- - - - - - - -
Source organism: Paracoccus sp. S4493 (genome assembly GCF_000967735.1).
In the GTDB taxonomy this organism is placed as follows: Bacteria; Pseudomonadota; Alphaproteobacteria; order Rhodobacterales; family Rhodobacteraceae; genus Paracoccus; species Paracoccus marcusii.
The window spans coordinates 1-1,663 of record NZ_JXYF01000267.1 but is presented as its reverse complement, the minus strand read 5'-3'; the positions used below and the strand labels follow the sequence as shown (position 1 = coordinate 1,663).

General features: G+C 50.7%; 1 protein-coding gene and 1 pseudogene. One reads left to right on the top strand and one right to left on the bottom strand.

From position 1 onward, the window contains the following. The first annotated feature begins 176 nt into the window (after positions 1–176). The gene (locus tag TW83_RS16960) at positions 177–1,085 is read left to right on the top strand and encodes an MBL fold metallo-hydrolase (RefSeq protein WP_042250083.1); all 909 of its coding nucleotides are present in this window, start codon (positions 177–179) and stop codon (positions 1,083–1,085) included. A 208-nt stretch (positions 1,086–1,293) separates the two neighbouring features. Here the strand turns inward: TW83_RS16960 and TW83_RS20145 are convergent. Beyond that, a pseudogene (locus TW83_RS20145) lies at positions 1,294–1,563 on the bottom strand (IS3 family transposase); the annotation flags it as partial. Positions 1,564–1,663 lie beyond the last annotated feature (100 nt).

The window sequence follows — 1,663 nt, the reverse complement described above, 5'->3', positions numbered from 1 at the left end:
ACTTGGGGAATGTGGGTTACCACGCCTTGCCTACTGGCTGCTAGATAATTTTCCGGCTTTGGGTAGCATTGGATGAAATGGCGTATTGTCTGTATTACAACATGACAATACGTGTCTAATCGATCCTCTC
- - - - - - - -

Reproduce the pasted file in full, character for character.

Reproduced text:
Source organism: Paracoccus sp. S4493 (genome assembly GCF_000967735.1).
In the GTDB taxonomy this organism is placed as follows: Bacteria; Pseudomonadota; Alphaproteobacteria; order Rhodobacterales; family Rhodobacteraceae; genus Paracoccus; species Paracoccus marcusii.
The window spans coordinates 1-1,663 of record NZ_JXYF01000267.1 but is presented as its reverse complement, the minus strand read 5'-3'; the positions used below and the strand labels follow the sequence as shown (position 1 = coordinate 1,663).

General features: G+C 50.7%; 1 protein-coding gene and 1 pseudogene. One reads left to right on the top strand and one right to left on the bottom strand.

From position 1 onward, the window contains the following. The first annotated feature begins 176 nt into the window (after positions 1–176). The gene (locus tag TW83_RS16960) at positions 177–1,085 is read left to right on the top strand and encodes an MBL fold metallo-hydrolase (RefSeq protein WP_042250083.1); all 909 of its coding nucleotides are present in this window, start codon (positions 177–179) and stop codon (positions 1,083–1,085) included. A 208-nt stretch (positions 1,086–1,293) separates the two neighbouring features. Here the strand turns inward: TW83_RS16960 and TW83_RS20145 are convergent. Beyond that, a pseudogene (locus TW83_RS20145) lies at positions 1,294–1,563 on the bottom strand (IS3 family transposase); the annotation flags it as partial. Positions 1,564–1,663 lie beyond the last annotated feature (100 nt).

The window sequence follows — 1,663 nt, the reverse complement described above, 5'->3', positions numbered from 1 at the left end:
ACTTGGGGAATGTGGGTTACCACGCCTTGCCTACTGGCTGCTAGATAATTTTCCGGCTTTGGGTAGCATTGGATGAAATGGCGTATTGTCTGTATTACAACATGACAATACGTGTCTAATCGATCCTCTC